Banach Spaces, Topological Vector Space

Topological Vector Space

A topological vector space is a vector space with a topology, such that addition and scaling are continuous. A normed vector space is a topological vector space, deriving its topology from the metric. But there could be other topological vector spaces that are not metric spaces.

A topological vector space satisfies certain criteria, which will be presented below. As you might imagine, these criteria deal with open sets. There is no metric, no notion of distance, so that only leaves open and close sets and the operations of the vector space.

In a metric space, the translate of an open ball is an open ball, since the distance between two points does not change; but in a topological group, we have to use the properties of continuity to prove translation preserves open sets. If S is our topological space, S+S onto S is continuous. Let U be an open set and let V = U-x. Thus V is the preimage of U under translation. The preimage of U under addition is open, and is covered with base open sets. Remember that base open sets in the product are open sets cross open sets. For any y in V, x cross y is covered by an open set cross an open set. The open set that containes y has to lie in V, else its translate by x will not lie in U. Therefore V is covered by open sets and is open. Translation by x is continuous. Translation by -x is also continuous, hence translation is a homeomorphism on S.

When S is a topological module, a nearly identical proof shows that scaling by the units of the base ring is a homeomorphism. Of course our ring is a field, and every nonzero real number is a unit, so scaling by a nonzero constant carries open sets to open sets. Scaling by 0 is continuous, but certainly not a homeomorphism.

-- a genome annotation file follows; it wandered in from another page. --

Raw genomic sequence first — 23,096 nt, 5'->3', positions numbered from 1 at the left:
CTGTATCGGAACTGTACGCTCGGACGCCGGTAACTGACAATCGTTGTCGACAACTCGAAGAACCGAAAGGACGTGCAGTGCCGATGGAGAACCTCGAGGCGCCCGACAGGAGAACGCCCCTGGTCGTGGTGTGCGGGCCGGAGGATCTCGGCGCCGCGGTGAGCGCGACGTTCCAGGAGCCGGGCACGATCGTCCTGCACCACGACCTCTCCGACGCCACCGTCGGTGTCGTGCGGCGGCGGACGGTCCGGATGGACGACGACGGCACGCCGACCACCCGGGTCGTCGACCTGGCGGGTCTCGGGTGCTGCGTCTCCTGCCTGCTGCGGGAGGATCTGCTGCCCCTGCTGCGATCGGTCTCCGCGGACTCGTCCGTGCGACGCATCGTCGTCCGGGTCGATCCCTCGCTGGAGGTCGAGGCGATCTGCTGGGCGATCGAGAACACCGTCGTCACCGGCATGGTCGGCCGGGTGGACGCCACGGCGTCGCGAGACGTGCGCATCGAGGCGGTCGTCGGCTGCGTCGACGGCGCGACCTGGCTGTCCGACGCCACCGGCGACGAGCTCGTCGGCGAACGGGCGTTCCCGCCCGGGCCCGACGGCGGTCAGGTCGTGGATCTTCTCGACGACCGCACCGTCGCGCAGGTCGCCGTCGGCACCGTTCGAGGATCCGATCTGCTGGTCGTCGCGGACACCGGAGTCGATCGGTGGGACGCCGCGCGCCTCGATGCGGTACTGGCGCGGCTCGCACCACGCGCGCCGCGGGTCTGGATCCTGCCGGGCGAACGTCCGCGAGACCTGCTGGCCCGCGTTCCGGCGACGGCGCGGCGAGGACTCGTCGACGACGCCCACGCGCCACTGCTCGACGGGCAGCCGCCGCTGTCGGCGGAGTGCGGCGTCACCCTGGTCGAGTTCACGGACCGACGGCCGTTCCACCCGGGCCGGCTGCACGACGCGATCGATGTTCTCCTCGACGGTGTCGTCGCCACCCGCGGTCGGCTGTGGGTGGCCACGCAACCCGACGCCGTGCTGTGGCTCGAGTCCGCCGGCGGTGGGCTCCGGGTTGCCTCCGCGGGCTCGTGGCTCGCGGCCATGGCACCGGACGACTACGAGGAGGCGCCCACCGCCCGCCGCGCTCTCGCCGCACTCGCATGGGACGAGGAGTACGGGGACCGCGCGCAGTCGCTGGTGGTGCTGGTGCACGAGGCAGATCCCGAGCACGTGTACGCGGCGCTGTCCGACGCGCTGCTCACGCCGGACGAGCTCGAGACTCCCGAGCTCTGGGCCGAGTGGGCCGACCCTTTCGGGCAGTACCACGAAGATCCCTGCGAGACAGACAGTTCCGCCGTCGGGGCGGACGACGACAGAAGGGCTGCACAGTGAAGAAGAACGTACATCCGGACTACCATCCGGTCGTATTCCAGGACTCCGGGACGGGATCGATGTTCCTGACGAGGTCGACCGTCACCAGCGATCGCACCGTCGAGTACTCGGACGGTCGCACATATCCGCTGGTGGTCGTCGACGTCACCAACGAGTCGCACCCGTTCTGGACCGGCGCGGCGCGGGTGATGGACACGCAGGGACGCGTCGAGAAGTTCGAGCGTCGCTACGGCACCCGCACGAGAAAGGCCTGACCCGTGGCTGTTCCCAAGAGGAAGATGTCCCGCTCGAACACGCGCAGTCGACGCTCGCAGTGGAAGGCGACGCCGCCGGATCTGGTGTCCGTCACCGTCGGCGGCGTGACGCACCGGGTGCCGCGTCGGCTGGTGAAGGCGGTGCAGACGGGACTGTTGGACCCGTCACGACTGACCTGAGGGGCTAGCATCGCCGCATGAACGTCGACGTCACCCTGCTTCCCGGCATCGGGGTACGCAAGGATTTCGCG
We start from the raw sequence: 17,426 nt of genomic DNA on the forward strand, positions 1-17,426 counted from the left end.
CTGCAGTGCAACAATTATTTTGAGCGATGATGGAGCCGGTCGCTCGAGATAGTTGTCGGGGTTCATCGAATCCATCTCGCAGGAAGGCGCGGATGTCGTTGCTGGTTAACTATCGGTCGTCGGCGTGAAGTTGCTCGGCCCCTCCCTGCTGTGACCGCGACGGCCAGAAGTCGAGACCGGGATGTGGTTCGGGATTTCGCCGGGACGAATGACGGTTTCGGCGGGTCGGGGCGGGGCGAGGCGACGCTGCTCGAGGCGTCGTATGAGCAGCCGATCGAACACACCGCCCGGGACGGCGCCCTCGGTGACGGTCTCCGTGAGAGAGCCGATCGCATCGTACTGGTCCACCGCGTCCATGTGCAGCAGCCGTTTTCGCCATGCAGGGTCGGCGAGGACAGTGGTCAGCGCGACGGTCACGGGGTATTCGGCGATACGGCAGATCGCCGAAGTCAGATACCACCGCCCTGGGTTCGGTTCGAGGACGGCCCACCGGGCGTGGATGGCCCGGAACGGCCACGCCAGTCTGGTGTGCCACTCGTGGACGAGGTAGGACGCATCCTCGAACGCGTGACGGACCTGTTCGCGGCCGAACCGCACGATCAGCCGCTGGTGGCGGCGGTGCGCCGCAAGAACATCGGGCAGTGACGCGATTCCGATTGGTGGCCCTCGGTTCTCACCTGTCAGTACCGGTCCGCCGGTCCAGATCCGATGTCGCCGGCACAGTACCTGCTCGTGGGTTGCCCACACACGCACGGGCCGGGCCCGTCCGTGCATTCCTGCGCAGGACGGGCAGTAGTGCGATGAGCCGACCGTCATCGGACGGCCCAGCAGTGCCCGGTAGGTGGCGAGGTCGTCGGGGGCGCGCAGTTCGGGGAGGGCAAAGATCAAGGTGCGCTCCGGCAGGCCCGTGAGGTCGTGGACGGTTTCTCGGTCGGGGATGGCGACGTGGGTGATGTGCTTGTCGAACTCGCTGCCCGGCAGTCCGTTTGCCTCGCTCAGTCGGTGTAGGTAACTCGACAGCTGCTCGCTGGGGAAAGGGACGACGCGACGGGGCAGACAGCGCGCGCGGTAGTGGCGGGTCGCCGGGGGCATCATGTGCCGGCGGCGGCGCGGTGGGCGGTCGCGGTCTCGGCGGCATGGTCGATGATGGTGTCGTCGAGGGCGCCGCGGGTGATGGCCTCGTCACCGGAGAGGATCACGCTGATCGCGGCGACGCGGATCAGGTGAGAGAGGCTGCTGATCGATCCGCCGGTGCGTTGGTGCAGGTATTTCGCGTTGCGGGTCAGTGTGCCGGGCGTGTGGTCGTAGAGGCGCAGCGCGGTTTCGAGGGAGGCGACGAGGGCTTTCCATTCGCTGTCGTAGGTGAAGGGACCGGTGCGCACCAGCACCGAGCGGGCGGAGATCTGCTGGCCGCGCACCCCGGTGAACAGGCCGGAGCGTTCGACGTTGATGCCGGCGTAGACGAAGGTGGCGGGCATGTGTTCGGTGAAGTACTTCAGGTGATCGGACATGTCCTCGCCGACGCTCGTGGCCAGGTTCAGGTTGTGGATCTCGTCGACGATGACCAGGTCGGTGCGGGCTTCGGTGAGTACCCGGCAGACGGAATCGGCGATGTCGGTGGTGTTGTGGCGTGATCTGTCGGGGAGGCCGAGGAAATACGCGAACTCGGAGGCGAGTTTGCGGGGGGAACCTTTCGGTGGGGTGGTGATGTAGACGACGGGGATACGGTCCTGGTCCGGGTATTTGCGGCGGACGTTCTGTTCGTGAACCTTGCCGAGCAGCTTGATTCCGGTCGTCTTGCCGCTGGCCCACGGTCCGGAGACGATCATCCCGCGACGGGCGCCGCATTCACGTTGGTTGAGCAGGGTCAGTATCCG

Let S be a topological group with a local base at 0. If an open set O contains x, O-x encloses 0, and contains an open set U from our local base. Thus O contains U+x contains x, and the translate of the local base at 0 gives a local base at x. This holds for all x, hence the translates of the local base at 0 give a base for the topology.

What's wrong with the discrete topology, where every set is open? Nothing, if S is a group, but watch what happens when S is a vector space. Consider the multiples of x by the reals in [0,1]. This is the smear of x by a closed interval. The set is open of course, and by continuity its preimage is open. Let y be a real number in [0,1] and x cross y is in an open set cross an open set, where the open set containing y lies in [0,1]. So [0,1] is covered by open sets and is open; yet it is closed. The topology of S is restricted by the topology of R.

The following properties turn a vector space into a topological vector space. They deal with the local base at 0, which is sufficient to describe the entire topology. The variables U V and W represent base open sets at 0.

  1. Every open set containing 0 contains some U.

  2. If x is a point in an open set then there is some U with x+U in that open set.

  3. There is some V with V+V in U.

  4. For any point x and any U, there is a nonzero constant c with cx in U.

  5. If 0 < |c| ≤ 1 then c×U lies in U and is a member of the base.

Condition 1 builds a local base at 0, and condition 2 moves that local base to any point x, thus building a base for the topology. conversely, if S is a topological group, then the open sets containing 0 form a local base, and this or any other local base can be translated to any x.

Condition 3 implies, and is implied by, the continuity of S+S onto S. Assume the latter, and let U contain 0. Look at the preimage of S+S and find V+W in U. The intersection of these base open sets is another open set containing 0, which contains a base open set. Relabel this as V, and V+V is in U.